By Cynthia Miller, Santa Fe New Mexican
Jan. 15, 2019

A new report on child welfare offers a deeper look at some grim statistics for New Mexico, which fell to last in the nation last year on a key state-by-state assessment of the well-being of children and families.

“This is the time to go bold or go home,” says the 2018 New Mexico Kids Count Data Book, scheduled for release Tuesday.

“Overall, I would say the report is not good,” said James Jimenez, executive director of Albuquerque-based New Mexico Voices for Children, a nonprofit child advocacy group that prepared the report.

But Jimenez added Voices for Children is hopeful that with a new governor and a wave of new Democratic legislators in office, it will see a swell of support in this year’s legislative session for policy changes the organization believes will boost child well-being in the long term.

“One of the things that I’m most excited about is that we have so many women who are in the Legislature now and a governor who is a parent,” he said, referring to Gov. Michelle Lujan Grisham, a mother of two daughters.

He also cited a ruling by a state district judge that mandates a sharp increase in funding for public education.

The New Mexico Kids Count report reiterates some data in the nonprofit Annie E. Casey Foundation’s national Data Book for 2018, released in June, which ranked the state 50th overall for how its children are faring, 50th in education, 49th in economic well-being and 48th when it comes to health measures.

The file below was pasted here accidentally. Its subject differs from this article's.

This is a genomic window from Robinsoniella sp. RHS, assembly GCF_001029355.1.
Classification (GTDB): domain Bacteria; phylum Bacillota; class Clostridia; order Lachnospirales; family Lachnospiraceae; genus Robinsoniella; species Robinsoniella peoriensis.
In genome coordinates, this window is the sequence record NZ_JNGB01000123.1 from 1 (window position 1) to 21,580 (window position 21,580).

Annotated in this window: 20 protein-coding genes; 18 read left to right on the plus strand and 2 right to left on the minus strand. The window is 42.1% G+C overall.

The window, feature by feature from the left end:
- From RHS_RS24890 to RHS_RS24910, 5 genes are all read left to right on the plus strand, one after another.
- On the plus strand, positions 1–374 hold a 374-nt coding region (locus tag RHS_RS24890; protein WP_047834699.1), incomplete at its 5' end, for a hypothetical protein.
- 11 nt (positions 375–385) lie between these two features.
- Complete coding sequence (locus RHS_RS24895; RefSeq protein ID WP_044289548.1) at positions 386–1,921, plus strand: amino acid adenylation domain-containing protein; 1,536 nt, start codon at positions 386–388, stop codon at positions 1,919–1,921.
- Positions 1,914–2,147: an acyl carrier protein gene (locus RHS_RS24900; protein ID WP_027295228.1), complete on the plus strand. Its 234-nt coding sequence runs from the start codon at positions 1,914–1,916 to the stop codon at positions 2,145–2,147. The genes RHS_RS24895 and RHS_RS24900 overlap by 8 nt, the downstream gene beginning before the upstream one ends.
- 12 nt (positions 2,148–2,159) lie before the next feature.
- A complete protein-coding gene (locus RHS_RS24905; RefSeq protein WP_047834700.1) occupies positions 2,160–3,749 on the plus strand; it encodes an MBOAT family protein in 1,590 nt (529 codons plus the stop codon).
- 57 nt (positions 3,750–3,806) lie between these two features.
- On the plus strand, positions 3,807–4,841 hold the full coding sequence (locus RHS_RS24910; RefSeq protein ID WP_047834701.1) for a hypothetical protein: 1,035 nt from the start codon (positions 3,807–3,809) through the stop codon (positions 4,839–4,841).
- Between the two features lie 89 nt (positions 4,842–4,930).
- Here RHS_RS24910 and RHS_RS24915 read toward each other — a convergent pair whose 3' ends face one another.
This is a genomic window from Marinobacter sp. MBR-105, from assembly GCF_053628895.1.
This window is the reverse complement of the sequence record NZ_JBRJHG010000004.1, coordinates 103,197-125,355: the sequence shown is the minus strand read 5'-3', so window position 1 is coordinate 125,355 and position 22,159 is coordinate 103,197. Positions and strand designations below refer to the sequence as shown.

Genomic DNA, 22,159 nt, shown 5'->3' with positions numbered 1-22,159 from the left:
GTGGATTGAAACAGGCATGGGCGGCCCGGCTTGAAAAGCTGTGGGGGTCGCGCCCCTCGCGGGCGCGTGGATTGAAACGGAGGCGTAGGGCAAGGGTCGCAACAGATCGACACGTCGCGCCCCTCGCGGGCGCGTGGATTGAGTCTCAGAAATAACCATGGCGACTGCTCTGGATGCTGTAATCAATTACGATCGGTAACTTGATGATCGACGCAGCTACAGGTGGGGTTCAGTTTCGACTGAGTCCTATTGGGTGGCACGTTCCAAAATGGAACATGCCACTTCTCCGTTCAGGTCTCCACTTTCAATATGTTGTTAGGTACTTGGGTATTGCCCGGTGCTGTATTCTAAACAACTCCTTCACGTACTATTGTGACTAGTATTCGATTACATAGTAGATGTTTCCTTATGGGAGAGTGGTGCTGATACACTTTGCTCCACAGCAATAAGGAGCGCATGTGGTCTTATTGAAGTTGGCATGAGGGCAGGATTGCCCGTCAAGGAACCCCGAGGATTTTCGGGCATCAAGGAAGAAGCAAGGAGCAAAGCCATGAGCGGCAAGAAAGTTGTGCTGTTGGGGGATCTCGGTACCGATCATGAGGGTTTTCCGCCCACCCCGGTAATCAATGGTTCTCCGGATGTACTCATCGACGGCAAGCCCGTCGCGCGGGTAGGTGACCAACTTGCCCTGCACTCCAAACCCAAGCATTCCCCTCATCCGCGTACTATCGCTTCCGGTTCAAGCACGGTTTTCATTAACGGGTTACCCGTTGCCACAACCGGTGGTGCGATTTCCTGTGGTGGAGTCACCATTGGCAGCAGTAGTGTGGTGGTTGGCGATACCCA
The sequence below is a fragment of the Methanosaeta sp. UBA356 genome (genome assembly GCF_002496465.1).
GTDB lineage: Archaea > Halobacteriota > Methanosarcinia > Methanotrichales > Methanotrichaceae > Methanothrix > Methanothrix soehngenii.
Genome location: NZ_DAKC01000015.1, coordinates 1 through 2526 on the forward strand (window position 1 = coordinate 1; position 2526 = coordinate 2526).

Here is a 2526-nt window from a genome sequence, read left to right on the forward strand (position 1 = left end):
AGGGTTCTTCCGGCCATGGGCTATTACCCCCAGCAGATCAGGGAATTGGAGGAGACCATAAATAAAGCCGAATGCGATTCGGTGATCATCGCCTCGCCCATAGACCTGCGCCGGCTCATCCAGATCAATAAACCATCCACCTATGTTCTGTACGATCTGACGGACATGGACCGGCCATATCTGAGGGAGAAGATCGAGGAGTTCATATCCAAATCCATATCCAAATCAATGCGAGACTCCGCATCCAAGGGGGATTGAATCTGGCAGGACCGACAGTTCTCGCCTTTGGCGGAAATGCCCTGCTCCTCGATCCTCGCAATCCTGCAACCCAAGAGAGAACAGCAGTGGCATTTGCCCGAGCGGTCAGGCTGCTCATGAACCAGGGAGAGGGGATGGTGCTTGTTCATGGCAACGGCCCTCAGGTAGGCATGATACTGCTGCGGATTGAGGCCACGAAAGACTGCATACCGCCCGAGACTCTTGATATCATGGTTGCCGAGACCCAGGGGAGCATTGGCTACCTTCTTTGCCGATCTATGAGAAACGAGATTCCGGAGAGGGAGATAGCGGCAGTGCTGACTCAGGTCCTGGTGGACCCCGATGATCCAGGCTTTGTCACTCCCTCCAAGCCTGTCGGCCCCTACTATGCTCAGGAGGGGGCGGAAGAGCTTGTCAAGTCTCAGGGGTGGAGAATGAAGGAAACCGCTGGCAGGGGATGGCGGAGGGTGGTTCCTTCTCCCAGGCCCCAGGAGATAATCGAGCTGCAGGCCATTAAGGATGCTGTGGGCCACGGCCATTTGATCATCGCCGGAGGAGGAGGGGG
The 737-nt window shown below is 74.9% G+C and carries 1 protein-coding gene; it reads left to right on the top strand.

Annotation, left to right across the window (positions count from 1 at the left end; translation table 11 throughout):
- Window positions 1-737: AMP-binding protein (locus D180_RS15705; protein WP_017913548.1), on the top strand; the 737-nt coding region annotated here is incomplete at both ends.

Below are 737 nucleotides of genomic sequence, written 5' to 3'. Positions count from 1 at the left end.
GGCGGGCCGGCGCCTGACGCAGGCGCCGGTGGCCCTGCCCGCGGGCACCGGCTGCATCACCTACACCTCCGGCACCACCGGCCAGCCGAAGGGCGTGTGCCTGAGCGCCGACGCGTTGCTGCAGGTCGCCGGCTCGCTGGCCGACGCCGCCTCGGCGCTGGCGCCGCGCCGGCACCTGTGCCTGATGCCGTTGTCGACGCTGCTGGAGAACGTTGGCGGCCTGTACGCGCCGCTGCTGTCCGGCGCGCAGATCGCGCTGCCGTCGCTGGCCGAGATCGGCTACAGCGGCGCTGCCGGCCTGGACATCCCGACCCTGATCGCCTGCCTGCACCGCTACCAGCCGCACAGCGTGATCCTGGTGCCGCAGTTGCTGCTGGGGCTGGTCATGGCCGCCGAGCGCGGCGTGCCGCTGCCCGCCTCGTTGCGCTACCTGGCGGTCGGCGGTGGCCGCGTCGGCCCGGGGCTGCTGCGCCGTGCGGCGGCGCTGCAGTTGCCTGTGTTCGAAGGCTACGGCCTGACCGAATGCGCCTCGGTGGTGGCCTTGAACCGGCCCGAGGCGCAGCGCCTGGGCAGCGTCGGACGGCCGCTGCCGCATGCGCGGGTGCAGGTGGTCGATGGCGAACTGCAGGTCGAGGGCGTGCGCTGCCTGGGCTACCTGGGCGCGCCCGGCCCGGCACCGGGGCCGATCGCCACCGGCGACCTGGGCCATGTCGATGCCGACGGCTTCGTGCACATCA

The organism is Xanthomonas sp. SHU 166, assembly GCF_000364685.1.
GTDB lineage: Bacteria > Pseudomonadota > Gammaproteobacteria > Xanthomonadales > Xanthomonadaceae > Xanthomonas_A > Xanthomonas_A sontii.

There are some bright spots in the new report: a declining teen birth rate, a rising graduation rate and a health insurance rate for kids that has held steady at about 95 percent.

However, Jimenez said, for almost a decade, New Mexico has been “moving in the wrong direction,” particularly when it comes to economic policies — such as corporate tax cuts and carve-outs, and a heavy reliance on the boom-and-bust oil and gas industry.

In addition to restructuring the tax system, Voices for Children is proposing dozens of policy changes, including family and child tax credit increases, a raise in the minimum wage to $12 an hour, expanded eligibility for child care assistance and heavy investments in education.

The organization backs a long-debated move to use revenue from the state’s multibillion-dollar Land Grant Permanent Fund for a massive expansion in prekindergarten programs.

This is an effort Lujan Grisham has supported.

Her $7.1 billion budget, unveiled late last week, includes a $500 million increase for public education and a $60 million increase in pre-K funds from the permanent fund. It also calls for a major expansion of K-5 Plus, a summer program for low-income public school students in grades K-5; a minimum wage increase; and an expanded Working Families Tax Credit — to name just a few initiatives aligned with Kids Count recommendations.

“As far as child well-bring in this state,” said Lujan Grisham spokesman Tripp Stelnicki, “it’s at the forefront of the governor’s proposals. … It’s at the top of every list.”

The state Legislature, in its $7 billion budget released Monday, would increase education spending by about $417 million.

Veronica García, superintendent of Santa Fe Public Schools and a former head of New Mexico Voices for Children, said one important takeaway from the new Kids Count report is that education spending in the state has not risen above 2008 levels.

She’s optimistic about the proposed budget increases for education, García said. But she said, “I think the question will be how much is enough.”

Copyright 2019, Santa Fe New Mexican (